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Look out for more coverage of
Bridget Jones:
The Edge of Reason
in our magazines

THE MOVIE: Bridget Jones:
The Edge of Reason

Renée Zellweger • Hugh Grant • Colin Firth
DIRECTOR: Beeban Kidron

Temptation… THE CONCEPT:
After getting her man, the flawless human rights lawyer Mark Darcy (Firth), Bridget (Zellweger) is still questioning her life, wondering what exactly is it that comes after the happily ever after, especially when her old love, the caddish Daniel Cleaver (Grant), comes back into her life.

U.S. RELEASE: November 12 2004, Limited • Rated: R


“About the weight issue, I don’t know where the notion came from that I had a negative feeling about the experience the first time around. It didn’t come from me. It contributed so much to the experience of bringing Bridget Jones to life the first time. And so I knew that it was essential in repeating the journey. It had to be authentic to me. And if you’re not going to become the character and be the character, then I don’t really see the point in undertaking the experience.”

“Renée is ridiculously generous. She gave as much off- camera as on. If she were crying in a scene on-camera, she’d do it again off-camera. She even stayed for a shot on my feet at five in the morning. I told her, ‘My feet don’t need you.’ She said, ‘No, no. I’ll be here. It makes a difference. It makes it real.’ It was astonishing to all of us.”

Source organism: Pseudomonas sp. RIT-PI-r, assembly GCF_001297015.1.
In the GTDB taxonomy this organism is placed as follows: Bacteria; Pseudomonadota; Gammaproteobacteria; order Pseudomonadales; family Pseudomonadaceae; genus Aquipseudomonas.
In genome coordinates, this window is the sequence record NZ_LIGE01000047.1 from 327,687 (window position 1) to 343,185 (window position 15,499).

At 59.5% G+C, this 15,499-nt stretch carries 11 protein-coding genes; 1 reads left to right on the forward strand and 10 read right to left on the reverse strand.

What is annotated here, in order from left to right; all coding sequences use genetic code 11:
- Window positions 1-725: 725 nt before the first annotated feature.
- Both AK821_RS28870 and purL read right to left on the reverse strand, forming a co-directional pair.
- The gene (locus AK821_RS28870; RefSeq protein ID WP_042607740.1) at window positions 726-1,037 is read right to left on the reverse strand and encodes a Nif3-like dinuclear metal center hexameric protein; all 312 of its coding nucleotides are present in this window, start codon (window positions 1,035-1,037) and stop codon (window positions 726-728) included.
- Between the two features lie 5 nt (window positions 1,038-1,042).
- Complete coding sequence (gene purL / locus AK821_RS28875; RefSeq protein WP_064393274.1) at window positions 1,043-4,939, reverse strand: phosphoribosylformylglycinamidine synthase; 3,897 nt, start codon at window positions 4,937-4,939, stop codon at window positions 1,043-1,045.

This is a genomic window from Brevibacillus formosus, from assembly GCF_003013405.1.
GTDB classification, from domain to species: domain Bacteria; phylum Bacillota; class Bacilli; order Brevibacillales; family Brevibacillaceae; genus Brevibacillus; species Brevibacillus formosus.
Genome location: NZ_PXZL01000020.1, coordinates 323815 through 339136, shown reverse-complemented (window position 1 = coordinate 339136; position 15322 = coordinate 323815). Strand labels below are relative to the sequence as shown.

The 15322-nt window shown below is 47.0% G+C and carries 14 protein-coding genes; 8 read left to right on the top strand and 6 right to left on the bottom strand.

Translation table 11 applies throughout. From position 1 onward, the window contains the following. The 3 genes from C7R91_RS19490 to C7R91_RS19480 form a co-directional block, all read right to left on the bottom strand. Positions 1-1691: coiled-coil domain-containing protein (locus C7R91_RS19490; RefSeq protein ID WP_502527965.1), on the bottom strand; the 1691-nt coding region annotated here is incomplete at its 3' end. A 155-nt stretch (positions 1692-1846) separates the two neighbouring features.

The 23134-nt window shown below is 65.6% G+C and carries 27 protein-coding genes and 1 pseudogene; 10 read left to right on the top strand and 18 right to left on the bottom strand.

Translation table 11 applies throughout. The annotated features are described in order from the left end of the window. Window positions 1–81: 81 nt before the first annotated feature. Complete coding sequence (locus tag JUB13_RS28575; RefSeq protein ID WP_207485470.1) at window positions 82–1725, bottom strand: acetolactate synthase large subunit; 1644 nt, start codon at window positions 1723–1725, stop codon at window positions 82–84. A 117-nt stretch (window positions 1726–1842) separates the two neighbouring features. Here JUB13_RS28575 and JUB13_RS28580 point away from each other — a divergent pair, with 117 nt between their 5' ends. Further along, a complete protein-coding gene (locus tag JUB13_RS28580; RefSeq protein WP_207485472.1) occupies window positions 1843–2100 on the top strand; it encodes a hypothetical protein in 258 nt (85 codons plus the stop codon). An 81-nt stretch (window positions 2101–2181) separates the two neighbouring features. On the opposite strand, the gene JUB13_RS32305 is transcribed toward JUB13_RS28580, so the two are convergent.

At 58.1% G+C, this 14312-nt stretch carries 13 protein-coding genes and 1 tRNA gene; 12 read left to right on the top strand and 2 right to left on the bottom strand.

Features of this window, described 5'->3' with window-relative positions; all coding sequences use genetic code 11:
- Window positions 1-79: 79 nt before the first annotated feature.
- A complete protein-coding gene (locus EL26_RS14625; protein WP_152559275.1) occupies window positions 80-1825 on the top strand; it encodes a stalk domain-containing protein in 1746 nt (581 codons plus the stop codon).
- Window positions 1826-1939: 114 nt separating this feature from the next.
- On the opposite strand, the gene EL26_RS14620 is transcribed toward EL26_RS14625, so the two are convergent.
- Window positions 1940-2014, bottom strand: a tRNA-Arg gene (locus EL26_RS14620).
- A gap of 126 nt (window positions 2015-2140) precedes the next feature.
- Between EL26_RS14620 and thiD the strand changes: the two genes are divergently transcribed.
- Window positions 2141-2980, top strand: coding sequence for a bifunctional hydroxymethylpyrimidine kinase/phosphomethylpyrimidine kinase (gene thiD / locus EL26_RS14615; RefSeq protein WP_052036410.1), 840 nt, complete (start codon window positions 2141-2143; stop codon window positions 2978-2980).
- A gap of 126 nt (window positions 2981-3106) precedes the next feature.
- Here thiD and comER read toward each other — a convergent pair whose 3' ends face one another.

“For years I sat in these interviews and everyone said, ‘You’re always Mr Nice Guy, why don’t you ever play someone nasty?’ So in fact it’s been a relief to be Daniel, for the real me to come out more on camera! I don’t have any particular burning desire to go back to being cuddly.”

ZELLWEGER on getting back into character:
“There are certain things about this character that just feel right, and in playing her they just seemed to surface from somewhere. On the other hand, I had to pay a lot of attention to the dialect. It was like starting over again.”

GRANT on the fight scene he has with Colin Firth:
“We just made sure that it was as crap as we wanted it to be. The key is to stop the stunt coordinator from coming in to make it look like a film fight. We just wanted it to be two pathetic Englishmen, scared of each other, throwing their handbags at each other basically.”

“We didn’t rehearse the fight scene very much. I’m ashamed to say the reason it looked real is because we were two normal fellows who don’t know how to fight. My experience of violent confrontation dates back to the playground age, about six or seven years old, so that’s what I drew from. If you get two very angry yuppies and then put them together, I think you will get a fight that looks much more like that than Jackie Chan.”

“What I admire most about Bridget is her ever present optimism in the face of so much adversity. I love that she’s able to laugh at herself and get back up and keep on trying.”

Written by Judy Sloane. Back to top

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The Edge of Reason

Images above © Universal Pictures
Feature © 2004 Visual Imagination.
Not for reproduction.

Film Review, #650, November 2004 cover

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